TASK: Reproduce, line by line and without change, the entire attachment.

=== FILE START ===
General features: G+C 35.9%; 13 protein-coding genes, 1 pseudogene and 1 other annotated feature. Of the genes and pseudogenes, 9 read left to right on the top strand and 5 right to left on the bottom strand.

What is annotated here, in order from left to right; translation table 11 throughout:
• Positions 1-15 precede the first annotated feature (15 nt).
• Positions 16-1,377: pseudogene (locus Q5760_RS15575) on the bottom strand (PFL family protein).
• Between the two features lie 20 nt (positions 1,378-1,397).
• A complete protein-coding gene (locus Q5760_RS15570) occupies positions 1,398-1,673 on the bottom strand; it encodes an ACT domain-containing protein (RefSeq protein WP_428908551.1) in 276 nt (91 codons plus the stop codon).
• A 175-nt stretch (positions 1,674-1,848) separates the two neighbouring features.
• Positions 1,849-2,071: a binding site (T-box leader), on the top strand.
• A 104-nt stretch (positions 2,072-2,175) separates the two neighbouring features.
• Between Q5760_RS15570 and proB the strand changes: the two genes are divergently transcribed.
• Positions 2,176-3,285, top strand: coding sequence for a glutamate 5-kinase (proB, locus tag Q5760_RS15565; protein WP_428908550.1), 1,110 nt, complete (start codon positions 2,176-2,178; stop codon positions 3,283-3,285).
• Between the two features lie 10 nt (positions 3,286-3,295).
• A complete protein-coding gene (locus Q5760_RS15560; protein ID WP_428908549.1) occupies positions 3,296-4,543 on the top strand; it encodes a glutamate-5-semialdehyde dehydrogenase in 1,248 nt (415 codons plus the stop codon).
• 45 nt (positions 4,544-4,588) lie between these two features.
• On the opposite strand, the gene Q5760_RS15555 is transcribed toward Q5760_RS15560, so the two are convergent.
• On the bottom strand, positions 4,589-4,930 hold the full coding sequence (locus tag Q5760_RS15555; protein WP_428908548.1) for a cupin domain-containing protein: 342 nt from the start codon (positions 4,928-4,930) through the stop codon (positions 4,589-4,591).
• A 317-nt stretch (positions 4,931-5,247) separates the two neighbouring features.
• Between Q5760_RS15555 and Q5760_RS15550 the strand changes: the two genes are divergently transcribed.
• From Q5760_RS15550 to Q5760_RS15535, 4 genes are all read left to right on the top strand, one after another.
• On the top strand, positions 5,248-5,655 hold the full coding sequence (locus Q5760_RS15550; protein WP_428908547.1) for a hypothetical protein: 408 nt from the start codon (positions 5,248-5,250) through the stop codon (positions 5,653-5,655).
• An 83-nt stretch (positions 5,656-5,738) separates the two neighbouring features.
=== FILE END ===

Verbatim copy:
General features: G+C 35.9%; 13 protein-coding genes, 1 pseudogene and 1 other annotated feature. Of the genes and pseudogenes, 9 read left to right on the top strand and 5 right to left on the bottom strand.

What is annotated here, in order from left to right; translation table 11 throughout:
• Positions 1-15 precede the first annotated feature (15 nt).
• Positions 16-1,377: pseudogene (locus Q5760_RS15575) on the bottom strand (PFL family protein).
• Between the two features lie 20 nt (positions 1,378-1,397).
• A complete protein-coding gene (locus Q5760_RS15570) occupies positions 1,398-1,673 on the bottom strand; it encodes an ACT domain-containing protein (RefSeq protein WP_428908551.1) in 276 nt (91 codons plus the stop codon).
• A 175-nt stretch (positions 1,674-1,848) separates the two neighbouring features.
• Positions 1,849-2,071: a binding site (T-box leader), on the top strand.
• A 104-nt stretch (positions 2,072-2,175) separates the two neighbouring features.
• Between Q5760_RS15570 and proB the strand changes: the two genes are divergently transcribed.
• Positions 2,176-3,285, top strand: coding sequence for a glutamate 5-kinase (proB, locus tag Q5760_RS15565; protein WP_428908550.1), 1,110 nt, complete (start codon positions 2,176-2,178; stop codon positions 3,283-3,285).
• Between the two features lie 10 nt (positions 3,286-3,295).
• A complete protein-coding gene (locus Q5760_RS15560; protein ID WP_428908549.1) occupies positions 3,296-4,543 on the top strand; it encodes a glutamate-5-semialdehyde dehydrogenase in 1,248 nt (415 codons plus the stop codon).
• 45 nt (positions 4,544-4,588) lie between these two features.
• On the opposite strand, the gene Q5760_RS15555 is transcribed toward Q5760_RS15560, so the two are convergent.
• On the bottom strand, positions 4,589-4,930 hold the full coding sequence (locus tag Q5760_RS15555; protein WP_428908548.1) for a cupin domain-containing protein: 342 nt from the start codon (positions 4,928-4,930) through the stop codon (positions 4,589-4,591).
• A 317-nt stretch (positions 4,931-5,247) separates the two neighbouring features.
• Between Q5760_RS15555 and Q5760_RS15550 the strand changes: the two genes are divergently transcribed.
• From Q5760_RS15550 to Q5760_RS15535, 4 genes are all read left to right on the top strand, one after another.
• On the top strand, positions 5,248-5,655 hold the full coding sequence (locus Q5760_RS15550; protein WP_428908547.1) for a hypothetical protein: 408 nt from the start codon (positions 5,248-5,250) through the stop codon (positions 5,653-5,655).
• An 83-nt stretch (positions 5,656-5,738) separates the two neighbouring features.